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    Making Poor Man’s Stew ($1.00 Meal)

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    Making Poor Man’s Stew ($1.00 Meal)

    If you are trying to stretch your grocery budget as far as possible, frugal cooking is an excellent option to consider. While extravagant recipes full of expensive ingredients can be tasty and fun to try, it is entirely possible to create meals that are both healthy and filling without having to spend more than a couple dollars. One such recipe is a recipe called “Poor Man’s Stew” – and it’s exactly what it sounds like.

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    To make Poor Man’s Stew, all you need is affordable ingredients such as chicken breast, onions, carrots, and other vegetables. The thing about Poor Man’s Stew is the fact that it's meant to be made using whatever ingredients you already have. For example, if you have potatoes in your pantry and some leftover beef, you can make Poor Man’s Stew using those ingredients.

    The nice thing about Poor Man’s Stew is the fact that most any combination of meat and vegetables will make for a tasty and filling stew. This means that Poor Man’s Stew is a recipe that you can make using leftover ingredients from other dishes in order to stretch your grocery budget as far as possible.

    Once you've chosen the ingredients for your Poor Man’s Stew, all you need to do is add the ingredients to a slow cooker along with a couple cups of water and whatever spices you choose to season your stew with, then let the stew cook on low heat for about six to seven hours.

    The resulting dish will be a pot full of tasty and filling stew that is enough to feed multiple people — all made using ingredients that are affordable and ingredients that you already had in your kitchen.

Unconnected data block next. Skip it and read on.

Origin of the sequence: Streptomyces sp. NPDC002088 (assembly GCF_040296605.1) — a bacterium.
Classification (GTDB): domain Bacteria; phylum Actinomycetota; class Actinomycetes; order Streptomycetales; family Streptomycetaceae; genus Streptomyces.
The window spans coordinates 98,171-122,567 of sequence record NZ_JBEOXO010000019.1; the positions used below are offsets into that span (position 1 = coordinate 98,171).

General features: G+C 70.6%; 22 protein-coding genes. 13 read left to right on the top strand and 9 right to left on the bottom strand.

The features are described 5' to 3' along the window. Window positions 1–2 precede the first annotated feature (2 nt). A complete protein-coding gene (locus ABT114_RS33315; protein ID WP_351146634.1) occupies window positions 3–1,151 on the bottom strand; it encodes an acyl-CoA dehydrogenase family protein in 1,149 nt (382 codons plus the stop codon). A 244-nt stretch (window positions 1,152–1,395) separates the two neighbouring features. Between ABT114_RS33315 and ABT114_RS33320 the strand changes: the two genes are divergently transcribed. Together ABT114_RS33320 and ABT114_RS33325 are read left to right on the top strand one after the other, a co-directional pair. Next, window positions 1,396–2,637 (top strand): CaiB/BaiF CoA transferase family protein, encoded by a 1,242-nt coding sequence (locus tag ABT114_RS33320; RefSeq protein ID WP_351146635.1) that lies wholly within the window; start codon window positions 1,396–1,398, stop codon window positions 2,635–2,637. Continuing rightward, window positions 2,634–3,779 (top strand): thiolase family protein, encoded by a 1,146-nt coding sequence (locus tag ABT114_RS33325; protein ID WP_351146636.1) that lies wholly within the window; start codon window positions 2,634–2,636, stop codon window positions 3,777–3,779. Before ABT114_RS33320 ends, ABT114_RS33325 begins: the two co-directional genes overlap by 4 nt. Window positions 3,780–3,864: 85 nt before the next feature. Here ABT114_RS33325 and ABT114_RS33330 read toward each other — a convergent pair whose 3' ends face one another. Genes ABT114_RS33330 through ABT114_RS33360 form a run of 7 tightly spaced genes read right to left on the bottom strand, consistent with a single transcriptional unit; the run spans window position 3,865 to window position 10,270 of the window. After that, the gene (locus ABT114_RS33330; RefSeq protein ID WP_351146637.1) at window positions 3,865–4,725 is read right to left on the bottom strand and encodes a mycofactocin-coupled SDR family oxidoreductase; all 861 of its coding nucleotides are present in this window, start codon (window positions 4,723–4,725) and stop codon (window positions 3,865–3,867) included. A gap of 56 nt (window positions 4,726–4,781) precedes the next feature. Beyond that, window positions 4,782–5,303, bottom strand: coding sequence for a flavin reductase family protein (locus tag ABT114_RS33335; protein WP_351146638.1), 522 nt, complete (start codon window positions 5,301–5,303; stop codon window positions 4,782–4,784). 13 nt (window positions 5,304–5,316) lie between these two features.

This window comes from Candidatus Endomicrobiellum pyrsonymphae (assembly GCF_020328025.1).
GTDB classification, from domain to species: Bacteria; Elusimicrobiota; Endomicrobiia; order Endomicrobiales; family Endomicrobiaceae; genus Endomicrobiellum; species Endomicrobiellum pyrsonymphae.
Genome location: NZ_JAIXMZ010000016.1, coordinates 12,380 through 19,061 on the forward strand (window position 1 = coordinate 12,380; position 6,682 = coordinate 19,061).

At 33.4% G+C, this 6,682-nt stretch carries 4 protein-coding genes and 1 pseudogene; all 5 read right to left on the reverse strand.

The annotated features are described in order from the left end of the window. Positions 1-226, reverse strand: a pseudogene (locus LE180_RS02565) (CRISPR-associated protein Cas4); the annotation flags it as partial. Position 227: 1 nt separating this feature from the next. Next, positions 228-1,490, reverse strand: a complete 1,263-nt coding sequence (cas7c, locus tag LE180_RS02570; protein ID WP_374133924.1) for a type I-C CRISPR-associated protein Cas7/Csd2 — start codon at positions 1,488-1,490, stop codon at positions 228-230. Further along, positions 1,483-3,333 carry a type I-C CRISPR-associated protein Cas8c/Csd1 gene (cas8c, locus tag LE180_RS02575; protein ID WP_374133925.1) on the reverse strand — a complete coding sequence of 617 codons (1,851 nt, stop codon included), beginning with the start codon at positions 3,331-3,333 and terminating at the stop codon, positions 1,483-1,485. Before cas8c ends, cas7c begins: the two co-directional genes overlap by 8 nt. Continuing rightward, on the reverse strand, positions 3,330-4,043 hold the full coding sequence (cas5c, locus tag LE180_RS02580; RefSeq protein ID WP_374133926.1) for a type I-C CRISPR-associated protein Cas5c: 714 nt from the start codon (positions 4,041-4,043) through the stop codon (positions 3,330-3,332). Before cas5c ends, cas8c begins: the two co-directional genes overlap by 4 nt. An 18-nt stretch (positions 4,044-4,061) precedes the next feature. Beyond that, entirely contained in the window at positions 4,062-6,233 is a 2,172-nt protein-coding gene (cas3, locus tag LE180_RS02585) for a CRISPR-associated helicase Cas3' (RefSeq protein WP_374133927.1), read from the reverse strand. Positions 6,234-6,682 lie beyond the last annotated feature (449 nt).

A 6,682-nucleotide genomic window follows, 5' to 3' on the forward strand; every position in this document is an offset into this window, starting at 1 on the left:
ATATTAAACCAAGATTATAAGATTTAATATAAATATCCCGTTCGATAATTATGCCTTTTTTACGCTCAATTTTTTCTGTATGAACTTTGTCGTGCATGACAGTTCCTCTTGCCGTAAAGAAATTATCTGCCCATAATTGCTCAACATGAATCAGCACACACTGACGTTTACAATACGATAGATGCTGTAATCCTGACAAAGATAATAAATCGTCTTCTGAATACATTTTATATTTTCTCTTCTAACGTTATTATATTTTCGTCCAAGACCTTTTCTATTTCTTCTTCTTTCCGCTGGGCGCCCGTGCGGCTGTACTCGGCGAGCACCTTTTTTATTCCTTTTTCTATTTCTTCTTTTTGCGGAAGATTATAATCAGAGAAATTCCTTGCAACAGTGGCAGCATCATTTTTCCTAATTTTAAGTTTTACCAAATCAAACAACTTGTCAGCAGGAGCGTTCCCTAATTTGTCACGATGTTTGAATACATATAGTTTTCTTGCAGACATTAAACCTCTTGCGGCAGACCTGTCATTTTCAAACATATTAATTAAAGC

To learn more about how to prepare Poor Man’s Stew, be sure to check out the video by Prepper Princess below:

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      5 thoughts on “Making Poor Man’s Stew ($1.00 Meal)”

      1. Hello,

        This is also call “Pot Luck,” or “Hobo Stew” or “Left-Over Stew” and it has been a staple in our family (literally) for multiple generations. We learned to make this from our mother, who learned to make it from her mother, etc., dating back many generations.

        During the holidays we save all the drippings, bone pickings, off-fall chunks and broth from our Thanksgiving and Christmas turkeys, beef roasts and/or hams, every year. We toss it into an extra large pot. All the meat scraps are already precooked, so no cooking time is needed.

        We warm it up and simply add one or two cans of green beans, corn, carrots and sliced potatoes, depending on how much broth and meat we have to work with. Usually one crock pot full makes 10-15 Tupperware square rounds per pot.

        (For those with a taste for Italian style tomato based stew, you can add 1-can of diced tomatoes and 1-can of tomato sauce.)

        Once it is hot it is ready to serve. Let it all cool down and you can do as we do. Divide it up in Tupperware, freeze it, then vacuum bag seal the swuares. Your Left-Over Stew will now keep in the freezer (fully flavorful) for years … if it lasts that long.

        When reheating a frozen square, put it in a sauce pan with just a little water, on medium heat. One square round and some crackers or bread makes a hearty, tummy filling meal for a party of one.

        God Bless and Happy New Year,
        Orrin M. Knutson
        Peace Officer Retired
        Emergency Survival Author

      2. This is what I call homemade soup. I always put in what ever goes with the meat I am using, This is how I make my Turkey soup, always save your stock from the meats you cook. cool, pour in a container with a top, then put in the frig over night. The grease always floats to the top and it will solidify so scrape it off the top and discard unless you can use it for something else. Then replace the lid onto the stock and label it then put in the freezer. When you accumulate enough for soup or a stew put it in the soup pot and do your thing, much more flavor. A stew differs from soup because you usually slightly thicken the juice after it is cooked. Either way it pure and more nutritious than store bought and cheaper for the pocket.


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